ResearchBib Share Your Research, Maximize Your Social Impacts
Sign for Notice Everyday Sign up >> Login

Evaluation of HIV & AIDS Surveillance System in Afghanistan

Journal: Journal of HIV and AIDS (Vol.6, No. 1)

Publication Date:

Authors : ; ;

Page : 1-6

Keywords : HIV; Surveillance; Data; CDC; System attributes;

Source : Downloadexternal Find it from : Google Scholarexternal


Afghanistan is a country with low HIV prevalence among general population. The prevalence of HIV is less than 0.1% among general population, 4.4% among People who Inject Drugs-PWID, 0.7% among prisoners, 0.4% among Men with High Risk Behavior-MHRB and 0.3% among Women with High Risk Behaviors-WHRB. To manage the response toward HIV epidemic sound data is needed but the reliable data on HIV prevalence is inadequate and not updated in the country as the last Integrated Behavioral and Biologic Survey-IBBS was conducted in 2012. The current evaluation intends to examine the strengths of the surveillance system, pinpoints its flaws, analyze its attributes and provide recommendations for improvement. The evaluation of HIV surveillance system in Afghanistan, conducted in line with the CDC updated guidelines for evaluating public health surveillance system from January to April 2018. Information on the operations, functionality and attributes of the HIV surveillance system was collected qualitatively using key informant interview+sessions. Afghanistan's HIV surveillance system measures the HIV incidence in injecting drug users, men with high risk behaviors, women with high risk behaviors and prisoners. The surveillance system largely focuses on assessing the risk behaviors among these groups which lead to burst the infection. Beside the HIV surveillance system, Afghanistan has a well-structured Health Management Information System-HMIS at national and provincial level. All health facilities report on HIV cases on monthly bases. 91.36% of resources for surveillance system are provided by Global Fund-GF, 6.82 by World Bank-WB and 1.82% by government of Afghanistan. The heavy reliance on donors' resources poses risk to the sustainability of the system. The HIV & AIDS surveillance has been used to increase investment for HIV response prioritize effective interventions, program scale up, extrapolation on size of different key populations. Data sets are accumulated in different departments and it makes it hard to obtain the overall picture of HIV response. Spot cross-checks at service delivery sites confirmed the existence of errors in recordings and transfer of data. The reported data have details to calculate performance indicators mostly related to the proportion of clients serviced but gives limited opportunity for more in-depth analysis. The demographic variable had high level of completeness but the completeness of clinical variables (screening, diagnosis and treatment) was somewhat lower. Confidentiality was an alarming challenge. The personal identifiable information is collected in the client/patient registration forms, registration books and transferred into the reporting forms. The reporting forms are sent to the data collection unit via email which increases the possibility of data leakage. The timeliness of cases confirmation and reporting to national program varied over provinces. The mean delay between initial diagnosis and final confirmation of cases ranged from 0 to 43 days across all provinces. The delay in confirmation cases was highest in Paktika. The average participation rate by different stakeholders in weekly surveillance working group is 72% and the report submission rate is 80%. The surveillance system is pathetic to generate reliable data. The data outputs include errors. Data quality in terms of confidentiality and accuracy is limited. The system struggles to identify all new cases. In some provinces the delay in reporting is unacceptably high. The quality of data needs to be systematically improved and the data quality assessment process should be a unique part of routine supervision.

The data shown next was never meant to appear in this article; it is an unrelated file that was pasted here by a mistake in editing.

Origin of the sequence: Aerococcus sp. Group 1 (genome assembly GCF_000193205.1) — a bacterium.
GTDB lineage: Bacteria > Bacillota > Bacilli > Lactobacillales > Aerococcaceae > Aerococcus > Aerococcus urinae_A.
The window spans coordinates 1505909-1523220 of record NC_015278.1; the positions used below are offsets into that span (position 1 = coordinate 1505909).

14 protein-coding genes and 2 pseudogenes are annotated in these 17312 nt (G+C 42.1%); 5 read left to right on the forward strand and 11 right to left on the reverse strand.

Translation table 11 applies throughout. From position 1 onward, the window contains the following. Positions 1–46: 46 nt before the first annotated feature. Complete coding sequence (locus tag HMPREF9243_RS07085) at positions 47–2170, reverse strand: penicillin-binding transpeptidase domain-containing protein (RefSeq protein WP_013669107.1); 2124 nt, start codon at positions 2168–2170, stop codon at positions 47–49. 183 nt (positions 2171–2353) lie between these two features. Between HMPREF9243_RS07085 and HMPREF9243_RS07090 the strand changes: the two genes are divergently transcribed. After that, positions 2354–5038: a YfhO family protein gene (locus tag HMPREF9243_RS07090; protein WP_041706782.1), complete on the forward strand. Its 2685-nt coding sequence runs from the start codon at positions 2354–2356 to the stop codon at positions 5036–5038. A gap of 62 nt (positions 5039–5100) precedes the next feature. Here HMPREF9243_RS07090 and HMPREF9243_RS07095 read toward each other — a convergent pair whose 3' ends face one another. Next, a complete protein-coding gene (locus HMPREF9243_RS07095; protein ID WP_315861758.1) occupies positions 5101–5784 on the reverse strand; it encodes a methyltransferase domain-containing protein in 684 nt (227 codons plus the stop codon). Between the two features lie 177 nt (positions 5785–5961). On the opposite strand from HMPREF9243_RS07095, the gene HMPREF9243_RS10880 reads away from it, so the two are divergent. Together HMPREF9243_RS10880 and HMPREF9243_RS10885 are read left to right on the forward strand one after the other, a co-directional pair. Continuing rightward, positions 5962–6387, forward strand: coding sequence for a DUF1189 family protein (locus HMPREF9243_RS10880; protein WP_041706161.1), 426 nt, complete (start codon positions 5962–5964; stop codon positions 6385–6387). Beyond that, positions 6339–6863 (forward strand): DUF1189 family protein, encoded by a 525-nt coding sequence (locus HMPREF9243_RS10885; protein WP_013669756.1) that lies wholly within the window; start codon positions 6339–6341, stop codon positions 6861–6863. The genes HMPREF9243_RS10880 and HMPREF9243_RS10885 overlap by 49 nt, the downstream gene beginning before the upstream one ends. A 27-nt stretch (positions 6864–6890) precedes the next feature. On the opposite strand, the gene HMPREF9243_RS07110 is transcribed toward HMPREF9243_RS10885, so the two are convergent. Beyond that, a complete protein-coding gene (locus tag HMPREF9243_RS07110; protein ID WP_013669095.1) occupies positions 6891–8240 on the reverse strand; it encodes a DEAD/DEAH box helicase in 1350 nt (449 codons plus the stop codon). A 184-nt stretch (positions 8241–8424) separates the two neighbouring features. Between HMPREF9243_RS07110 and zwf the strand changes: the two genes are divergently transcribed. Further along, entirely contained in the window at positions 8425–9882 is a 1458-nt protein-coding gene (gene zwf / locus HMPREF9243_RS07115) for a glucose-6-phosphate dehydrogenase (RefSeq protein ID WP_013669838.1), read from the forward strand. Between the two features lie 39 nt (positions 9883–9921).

Last modified: 2021-02-25 15:47:44